2. The Birdcage (1996)
Legendary director Mike Nichols brings us this joyous adaptation of La Cage Aux Folles starring Robin Williams, Nathan Lane, Gene Hackman, and Dianne Wiest. The story goes like this: Boy meets Girl. Boy and Girl fall in love and decide to marry. However, Boy’s family is made up of two dads who own an upscale South Beach drag club and Girl’s dad is a conservative senator from Ohio who believes in prayer in school, “family” values, and a traditional vision of America that does not include any type of alternative family structure. The families meet for an introductory dinner and hilarity ensues. Nichols affectionately directs Williams and Lane as the affectionate, yet adorably middle age gay couple suffering from the same anxieties as their straight counterparts, and Team Hackman-Wiest conquers their less flamboyant roles perfectly. In the end, love and family trump politics, but don’t worry, there are still some fierce drag queens along the way.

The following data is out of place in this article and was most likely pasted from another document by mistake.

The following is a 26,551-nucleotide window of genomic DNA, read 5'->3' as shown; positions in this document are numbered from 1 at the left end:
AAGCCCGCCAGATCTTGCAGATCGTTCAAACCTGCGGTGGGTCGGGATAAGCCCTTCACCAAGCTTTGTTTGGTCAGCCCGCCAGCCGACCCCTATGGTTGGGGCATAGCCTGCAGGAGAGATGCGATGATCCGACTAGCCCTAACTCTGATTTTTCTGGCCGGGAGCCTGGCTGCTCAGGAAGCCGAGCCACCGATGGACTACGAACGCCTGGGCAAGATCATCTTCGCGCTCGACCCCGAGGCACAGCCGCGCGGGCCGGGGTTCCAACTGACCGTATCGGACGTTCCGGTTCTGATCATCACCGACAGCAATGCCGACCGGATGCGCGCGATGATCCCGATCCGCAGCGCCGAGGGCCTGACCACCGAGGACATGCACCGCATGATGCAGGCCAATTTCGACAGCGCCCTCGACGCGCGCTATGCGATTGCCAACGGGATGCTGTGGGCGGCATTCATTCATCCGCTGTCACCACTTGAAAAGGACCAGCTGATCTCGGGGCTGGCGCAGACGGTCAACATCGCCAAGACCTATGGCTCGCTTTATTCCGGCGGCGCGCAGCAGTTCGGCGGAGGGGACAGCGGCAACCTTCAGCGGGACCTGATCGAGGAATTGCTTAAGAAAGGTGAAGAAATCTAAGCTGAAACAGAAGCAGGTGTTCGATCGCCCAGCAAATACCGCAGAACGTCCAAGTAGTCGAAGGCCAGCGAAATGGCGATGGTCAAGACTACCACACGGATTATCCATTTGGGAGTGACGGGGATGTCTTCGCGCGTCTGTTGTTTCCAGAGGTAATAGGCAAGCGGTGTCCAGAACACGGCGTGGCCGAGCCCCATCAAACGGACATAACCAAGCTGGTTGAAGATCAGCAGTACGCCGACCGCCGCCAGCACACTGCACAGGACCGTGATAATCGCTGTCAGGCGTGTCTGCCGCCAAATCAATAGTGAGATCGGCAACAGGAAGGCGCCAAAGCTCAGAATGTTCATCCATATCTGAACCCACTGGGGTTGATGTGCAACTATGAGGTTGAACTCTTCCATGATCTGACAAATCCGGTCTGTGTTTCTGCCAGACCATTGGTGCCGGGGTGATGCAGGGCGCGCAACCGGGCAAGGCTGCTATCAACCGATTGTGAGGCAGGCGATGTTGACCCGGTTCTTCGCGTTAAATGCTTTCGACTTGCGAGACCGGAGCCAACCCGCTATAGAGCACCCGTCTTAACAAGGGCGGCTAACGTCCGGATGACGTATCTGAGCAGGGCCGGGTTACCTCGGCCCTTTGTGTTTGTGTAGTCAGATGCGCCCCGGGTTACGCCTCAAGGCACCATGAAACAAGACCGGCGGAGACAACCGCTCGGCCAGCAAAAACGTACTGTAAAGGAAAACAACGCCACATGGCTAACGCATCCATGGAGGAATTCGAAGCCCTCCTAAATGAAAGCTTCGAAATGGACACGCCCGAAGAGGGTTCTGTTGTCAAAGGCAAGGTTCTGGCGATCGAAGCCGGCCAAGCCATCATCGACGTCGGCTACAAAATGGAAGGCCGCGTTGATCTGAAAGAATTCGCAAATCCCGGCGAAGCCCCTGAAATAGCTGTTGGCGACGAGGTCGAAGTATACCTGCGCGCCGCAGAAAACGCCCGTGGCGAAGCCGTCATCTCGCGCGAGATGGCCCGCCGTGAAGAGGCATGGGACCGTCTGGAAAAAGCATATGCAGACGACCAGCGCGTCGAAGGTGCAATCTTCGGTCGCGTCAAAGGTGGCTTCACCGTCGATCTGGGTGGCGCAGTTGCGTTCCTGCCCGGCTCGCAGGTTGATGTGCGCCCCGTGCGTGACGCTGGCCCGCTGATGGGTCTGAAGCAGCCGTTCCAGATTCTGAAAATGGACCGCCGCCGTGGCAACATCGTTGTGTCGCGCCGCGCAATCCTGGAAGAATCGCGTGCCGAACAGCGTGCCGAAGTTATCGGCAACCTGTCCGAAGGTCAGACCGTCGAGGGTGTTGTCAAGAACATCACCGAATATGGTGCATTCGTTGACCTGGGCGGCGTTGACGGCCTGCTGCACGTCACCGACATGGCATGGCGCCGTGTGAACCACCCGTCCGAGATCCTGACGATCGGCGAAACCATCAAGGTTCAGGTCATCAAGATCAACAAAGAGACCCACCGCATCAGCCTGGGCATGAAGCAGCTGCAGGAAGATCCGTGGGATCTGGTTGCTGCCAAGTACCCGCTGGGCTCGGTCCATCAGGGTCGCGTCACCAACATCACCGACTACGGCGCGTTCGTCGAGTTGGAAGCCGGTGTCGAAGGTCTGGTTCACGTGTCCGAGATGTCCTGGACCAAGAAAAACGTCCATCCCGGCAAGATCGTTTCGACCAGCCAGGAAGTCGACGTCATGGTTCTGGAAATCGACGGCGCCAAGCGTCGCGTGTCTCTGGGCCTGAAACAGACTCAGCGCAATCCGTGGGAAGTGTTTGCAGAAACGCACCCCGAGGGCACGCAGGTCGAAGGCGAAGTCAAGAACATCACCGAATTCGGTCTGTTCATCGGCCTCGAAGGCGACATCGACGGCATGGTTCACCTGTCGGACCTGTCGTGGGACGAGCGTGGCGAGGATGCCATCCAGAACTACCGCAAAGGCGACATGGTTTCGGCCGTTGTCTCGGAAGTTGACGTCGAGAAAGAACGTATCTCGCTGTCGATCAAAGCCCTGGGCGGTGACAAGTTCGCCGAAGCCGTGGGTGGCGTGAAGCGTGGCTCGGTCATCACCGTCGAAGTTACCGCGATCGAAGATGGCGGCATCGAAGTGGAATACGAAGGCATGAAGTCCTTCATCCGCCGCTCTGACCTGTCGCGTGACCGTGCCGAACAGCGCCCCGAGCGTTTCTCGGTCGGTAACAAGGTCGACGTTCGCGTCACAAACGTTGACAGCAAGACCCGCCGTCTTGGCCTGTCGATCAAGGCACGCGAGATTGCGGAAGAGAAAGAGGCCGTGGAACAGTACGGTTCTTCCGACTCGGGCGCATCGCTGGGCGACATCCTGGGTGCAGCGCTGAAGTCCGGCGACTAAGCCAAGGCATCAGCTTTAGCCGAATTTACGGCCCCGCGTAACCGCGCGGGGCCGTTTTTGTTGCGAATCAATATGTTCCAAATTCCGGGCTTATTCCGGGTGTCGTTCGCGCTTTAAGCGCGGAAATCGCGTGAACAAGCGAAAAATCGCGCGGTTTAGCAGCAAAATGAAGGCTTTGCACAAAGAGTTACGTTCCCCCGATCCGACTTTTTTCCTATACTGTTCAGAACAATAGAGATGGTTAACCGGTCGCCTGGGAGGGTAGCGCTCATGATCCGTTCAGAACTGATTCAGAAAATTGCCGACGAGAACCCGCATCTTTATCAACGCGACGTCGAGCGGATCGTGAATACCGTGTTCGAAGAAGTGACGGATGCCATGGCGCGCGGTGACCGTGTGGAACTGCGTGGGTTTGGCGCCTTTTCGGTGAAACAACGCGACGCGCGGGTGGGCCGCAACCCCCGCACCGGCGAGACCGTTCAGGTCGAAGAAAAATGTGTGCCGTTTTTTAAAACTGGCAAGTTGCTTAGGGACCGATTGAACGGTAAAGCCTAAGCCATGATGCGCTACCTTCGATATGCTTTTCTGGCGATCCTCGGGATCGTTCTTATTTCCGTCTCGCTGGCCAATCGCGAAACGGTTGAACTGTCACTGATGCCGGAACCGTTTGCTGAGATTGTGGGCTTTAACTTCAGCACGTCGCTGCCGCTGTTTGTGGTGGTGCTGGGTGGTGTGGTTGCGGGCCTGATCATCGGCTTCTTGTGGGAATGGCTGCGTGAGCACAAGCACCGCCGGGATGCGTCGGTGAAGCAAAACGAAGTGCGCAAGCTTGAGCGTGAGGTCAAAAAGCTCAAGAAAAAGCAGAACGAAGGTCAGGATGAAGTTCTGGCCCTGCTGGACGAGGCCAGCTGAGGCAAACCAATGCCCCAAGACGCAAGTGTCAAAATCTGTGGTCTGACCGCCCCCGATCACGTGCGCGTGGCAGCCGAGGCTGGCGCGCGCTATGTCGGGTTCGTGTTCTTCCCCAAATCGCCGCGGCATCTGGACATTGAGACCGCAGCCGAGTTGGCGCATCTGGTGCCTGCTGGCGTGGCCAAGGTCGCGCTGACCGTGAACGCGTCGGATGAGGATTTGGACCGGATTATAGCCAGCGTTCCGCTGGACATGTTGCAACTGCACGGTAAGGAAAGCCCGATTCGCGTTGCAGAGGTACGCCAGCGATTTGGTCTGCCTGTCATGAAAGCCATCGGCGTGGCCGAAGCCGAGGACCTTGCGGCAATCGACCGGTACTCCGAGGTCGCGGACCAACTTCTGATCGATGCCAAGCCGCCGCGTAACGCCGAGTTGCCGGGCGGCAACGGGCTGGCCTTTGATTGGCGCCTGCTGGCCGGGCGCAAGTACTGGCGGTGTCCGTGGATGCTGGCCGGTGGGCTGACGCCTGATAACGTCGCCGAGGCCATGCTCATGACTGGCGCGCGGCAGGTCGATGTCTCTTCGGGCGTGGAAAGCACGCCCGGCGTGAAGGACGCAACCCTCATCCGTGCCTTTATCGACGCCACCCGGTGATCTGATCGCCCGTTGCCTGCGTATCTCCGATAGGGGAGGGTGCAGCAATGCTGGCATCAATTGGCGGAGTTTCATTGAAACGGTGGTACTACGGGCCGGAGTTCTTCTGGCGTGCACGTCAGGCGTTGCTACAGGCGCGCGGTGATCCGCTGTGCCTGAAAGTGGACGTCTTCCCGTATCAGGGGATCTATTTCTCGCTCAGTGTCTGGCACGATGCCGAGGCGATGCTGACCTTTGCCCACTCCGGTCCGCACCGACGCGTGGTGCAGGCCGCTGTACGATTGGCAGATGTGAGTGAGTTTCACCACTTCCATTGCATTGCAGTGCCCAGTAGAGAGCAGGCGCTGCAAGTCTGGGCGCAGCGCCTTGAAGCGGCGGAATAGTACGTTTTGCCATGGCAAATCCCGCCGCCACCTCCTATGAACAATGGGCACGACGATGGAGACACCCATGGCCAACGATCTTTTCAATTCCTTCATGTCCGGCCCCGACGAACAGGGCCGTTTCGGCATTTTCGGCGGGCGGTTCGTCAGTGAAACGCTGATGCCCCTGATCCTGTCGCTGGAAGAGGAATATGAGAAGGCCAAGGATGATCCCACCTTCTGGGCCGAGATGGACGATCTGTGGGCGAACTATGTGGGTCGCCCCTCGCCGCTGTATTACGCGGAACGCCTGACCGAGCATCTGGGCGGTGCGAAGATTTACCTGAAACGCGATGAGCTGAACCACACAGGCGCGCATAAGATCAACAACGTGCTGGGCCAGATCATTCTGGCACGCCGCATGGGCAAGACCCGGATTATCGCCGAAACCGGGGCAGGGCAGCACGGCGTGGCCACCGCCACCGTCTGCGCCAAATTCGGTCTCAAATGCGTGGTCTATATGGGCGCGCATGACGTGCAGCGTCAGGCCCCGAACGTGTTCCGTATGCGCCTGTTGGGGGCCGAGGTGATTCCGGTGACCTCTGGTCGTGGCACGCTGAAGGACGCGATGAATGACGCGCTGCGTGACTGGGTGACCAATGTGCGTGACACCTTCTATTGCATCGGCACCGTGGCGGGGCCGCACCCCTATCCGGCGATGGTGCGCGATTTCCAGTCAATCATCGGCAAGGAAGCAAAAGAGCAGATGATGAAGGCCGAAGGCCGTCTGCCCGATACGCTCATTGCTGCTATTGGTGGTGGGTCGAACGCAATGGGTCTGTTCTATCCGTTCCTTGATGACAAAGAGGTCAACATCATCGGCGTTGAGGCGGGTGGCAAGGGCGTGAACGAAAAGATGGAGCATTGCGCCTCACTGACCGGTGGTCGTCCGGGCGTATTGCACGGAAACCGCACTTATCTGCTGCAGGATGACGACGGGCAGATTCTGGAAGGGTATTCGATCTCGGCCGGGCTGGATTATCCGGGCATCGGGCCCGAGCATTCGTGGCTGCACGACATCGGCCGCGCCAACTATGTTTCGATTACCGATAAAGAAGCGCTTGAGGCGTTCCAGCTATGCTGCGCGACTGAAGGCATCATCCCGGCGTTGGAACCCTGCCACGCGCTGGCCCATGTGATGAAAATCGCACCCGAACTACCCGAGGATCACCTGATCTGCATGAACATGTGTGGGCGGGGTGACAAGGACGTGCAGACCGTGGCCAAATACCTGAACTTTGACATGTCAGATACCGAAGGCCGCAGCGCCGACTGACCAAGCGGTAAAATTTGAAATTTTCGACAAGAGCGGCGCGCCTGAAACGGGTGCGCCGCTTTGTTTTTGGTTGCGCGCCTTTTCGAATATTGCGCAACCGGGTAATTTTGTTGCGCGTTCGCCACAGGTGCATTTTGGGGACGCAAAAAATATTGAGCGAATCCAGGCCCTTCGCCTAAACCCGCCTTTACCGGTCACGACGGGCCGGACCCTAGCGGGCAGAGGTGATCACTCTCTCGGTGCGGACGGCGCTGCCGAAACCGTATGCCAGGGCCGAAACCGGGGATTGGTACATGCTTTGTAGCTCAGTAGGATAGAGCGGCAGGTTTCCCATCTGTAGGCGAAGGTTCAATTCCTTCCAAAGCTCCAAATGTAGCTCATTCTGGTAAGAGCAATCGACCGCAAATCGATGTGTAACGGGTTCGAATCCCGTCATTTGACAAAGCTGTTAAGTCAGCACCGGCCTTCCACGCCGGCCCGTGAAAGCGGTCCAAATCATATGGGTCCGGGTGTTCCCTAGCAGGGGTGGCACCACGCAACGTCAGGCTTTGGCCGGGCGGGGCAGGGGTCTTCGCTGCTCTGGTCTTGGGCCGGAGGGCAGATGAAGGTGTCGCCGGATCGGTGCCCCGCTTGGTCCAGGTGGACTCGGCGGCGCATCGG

3. The Boys in the Band (1970)
One of the first major Hollywood movies to feature a script that focused solely on gay characters, William Friedkin’s (yes, the same guy who brought us The Exorcist) The Boys in the Band remains a landmark of queer cinema today. The film, which is based on a play by the same name, highlights the anxieties, joys, and complications surrounding the first few years of a post-Stonewall America, namely “outing” (revealing someone’s queerness to others without his or her permission). Yes, the film relies on stereotypes and the narrative isn’t the happiest, but it’s an important one to tell. Gay life isn’t all about rainbows and glitter; it’s actually pretty hard, and this film show us that struggle in ways no other before it could. There is also a good documentary about the making of the movie and the play too, Making the Boys (2011), watch both!